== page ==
Mexico’s leader has some advice for the United States.
Take better care of your kids. Try more hugs.
Cut down on the drugs and guns.
Keep your cops, troops and spies off our turf.
And leave Donald Trump alone.
Those are some of the latest musings from Mexican President Andrés Manuel López Obrador, who in recent weeks has been on a tear about the state of affairs north of the border. His riffs on the United States have veered from the bellicose to the bizarre, a barrage of muted threats, stern counsel, and sociological pseudo-analysis decrying what he views as moral decay.
The bombast would seem fit for an enemy — not an ally that shares a 2,000-mile border and close economic, social, and cultural ties.
But appearing to stand up to the colossus of the north has proved to have political benefits for López Obrador, who remains popular despite the rising crime and economic woes.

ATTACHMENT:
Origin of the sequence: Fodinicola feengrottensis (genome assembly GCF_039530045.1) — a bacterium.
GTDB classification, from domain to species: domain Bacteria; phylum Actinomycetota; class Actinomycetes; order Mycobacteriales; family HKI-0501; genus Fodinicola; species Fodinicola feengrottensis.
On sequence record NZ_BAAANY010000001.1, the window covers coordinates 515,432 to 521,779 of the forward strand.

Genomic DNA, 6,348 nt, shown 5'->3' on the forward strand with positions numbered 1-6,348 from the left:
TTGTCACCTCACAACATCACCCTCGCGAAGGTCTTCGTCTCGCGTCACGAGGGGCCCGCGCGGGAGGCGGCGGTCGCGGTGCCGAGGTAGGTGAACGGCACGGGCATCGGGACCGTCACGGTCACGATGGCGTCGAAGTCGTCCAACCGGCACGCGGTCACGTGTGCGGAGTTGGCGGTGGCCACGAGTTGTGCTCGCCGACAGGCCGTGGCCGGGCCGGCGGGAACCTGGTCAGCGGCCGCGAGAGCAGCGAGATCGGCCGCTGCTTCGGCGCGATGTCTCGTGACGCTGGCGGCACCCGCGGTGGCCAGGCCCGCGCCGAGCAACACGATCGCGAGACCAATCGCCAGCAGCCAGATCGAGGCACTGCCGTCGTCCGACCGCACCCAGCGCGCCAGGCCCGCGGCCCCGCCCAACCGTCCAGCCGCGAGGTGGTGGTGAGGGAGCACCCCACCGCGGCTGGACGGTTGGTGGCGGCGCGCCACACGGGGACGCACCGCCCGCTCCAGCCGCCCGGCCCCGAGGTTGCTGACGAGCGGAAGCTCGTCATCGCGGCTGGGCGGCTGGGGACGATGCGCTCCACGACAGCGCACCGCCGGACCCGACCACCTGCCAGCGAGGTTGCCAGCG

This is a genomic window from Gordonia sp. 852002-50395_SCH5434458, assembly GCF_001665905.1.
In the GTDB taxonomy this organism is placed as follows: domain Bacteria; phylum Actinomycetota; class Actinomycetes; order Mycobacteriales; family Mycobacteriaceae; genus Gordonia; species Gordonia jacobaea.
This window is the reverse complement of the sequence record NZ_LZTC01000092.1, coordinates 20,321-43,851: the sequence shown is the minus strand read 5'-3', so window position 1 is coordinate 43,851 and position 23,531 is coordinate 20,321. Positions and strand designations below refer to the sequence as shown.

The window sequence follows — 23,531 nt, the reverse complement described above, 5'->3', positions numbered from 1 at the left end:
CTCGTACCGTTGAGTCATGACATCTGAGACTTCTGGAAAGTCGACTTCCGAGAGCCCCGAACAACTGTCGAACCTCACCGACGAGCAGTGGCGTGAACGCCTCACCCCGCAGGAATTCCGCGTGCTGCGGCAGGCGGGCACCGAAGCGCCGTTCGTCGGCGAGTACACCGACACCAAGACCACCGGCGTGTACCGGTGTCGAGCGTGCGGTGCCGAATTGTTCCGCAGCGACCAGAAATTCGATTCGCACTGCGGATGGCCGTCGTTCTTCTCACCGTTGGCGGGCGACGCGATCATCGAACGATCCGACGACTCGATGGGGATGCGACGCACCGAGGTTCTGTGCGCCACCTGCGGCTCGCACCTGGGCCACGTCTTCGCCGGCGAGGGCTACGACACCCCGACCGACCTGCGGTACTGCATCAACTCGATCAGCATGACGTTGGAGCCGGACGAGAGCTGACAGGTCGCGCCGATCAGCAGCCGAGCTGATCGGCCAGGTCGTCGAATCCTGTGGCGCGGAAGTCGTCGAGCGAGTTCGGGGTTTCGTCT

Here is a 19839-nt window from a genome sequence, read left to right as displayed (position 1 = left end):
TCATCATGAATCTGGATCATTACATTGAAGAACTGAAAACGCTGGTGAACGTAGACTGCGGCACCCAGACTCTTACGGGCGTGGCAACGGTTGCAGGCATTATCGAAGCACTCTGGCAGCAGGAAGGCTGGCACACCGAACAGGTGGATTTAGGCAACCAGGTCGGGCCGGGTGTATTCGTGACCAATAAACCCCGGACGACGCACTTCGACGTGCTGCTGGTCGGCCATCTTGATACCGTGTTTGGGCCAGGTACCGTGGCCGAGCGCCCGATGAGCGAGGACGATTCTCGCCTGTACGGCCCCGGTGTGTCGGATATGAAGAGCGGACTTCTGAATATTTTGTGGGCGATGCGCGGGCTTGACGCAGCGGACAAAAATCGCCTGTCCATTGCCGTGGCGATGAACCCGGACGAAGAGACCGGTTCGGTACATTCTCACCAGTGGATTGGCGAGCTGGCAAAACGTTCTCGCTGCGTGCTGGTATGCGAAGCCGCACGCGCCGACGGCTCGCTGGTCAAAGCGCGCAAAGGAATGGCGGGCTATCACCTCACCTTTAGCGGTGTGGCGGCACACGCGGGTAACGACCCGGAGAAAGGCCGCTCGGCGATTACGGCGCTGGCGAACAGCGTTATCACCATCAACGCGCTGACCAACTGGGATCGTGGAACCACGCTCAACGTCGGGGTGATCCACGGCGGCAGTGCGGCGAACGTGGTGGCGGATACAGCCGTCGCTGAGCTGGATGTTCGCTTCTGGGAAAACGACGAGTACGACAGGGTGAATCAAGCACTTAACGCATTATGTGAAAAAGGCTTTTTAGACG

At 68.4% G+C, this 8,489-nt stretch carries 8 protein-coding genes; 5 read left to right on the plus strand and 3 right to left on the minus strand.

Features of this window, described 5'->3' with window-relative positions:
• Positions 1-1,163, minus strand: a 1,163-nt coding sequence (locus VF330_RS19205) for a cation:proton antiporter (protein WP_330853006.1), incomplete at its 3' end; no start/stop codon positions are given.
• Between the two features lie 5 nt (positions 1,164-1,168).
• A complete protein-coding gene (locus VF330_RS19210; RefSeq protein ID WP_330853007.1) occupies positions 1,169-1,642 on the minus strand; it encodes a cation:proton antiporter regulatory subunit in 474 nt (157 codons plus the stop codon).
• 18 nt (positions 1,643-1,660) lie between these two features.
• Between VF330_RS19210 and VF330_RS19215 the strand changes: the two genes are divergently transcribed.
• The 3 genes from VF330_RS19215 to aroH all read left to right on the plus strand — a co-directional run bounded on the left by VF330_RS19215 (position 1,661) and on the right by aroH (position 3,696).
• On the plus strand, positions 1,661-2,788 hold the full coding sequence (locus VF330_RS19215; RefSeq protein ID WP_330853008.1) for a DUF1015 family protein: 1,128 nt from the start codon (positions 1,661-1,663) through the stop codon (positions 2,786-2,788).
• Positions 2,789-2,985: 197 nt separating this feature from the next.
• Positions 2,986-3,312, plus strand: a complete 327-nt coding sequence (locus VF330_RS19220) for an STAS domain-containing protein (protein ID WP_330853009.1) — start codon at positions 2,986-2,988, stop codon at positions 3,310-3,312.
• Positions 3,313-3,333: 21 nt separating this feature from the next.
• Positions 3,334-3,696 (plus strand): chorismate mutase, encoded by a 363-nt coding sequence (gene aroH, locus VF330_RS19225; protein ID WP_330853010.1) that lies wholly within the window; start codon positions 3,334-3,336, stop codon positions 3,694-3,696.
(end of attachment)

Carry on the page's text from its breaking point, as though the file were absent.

“I’m glad that the president puts the gringos in their place,” said Arturo Robles, 51, a flower vendor in Mexico City. “It’s not fair when the gringos say it’s all our fault. They are the drug addicts.”
Opponents of the president say he is simply trying to create a distraction from his failures domestically.
“The president has gone into his usual mode of anti-Americanism, of finger-pointing and trying to deflect blame,” said Arturo Sarukhan, who served as ambassador to Washington during the presidency of Felipe Calderón, a bitter rival of López Obrador.
This week, López Obrador accused Washington of “abusive meddling” and “vulgar” behavior after the U.S. Drug Enforcement Administration boasted that it had infiltrated the Sinaloa cartel, the notorious drug-trafficking syndicate once headed by Joaquín “El Chapo” Guzmán. The DEA apparently hadn’t bothered to notify Mexican authorities.
“Espionage,” the president declared.
As usual, there was no public retort from official Washington, which has clearly decided to not engage the Mexican president in his escalating verbal assaults. The Biden administration, like the Trump White House before, relies on Mexico to help prevent migrants from reaching the United States.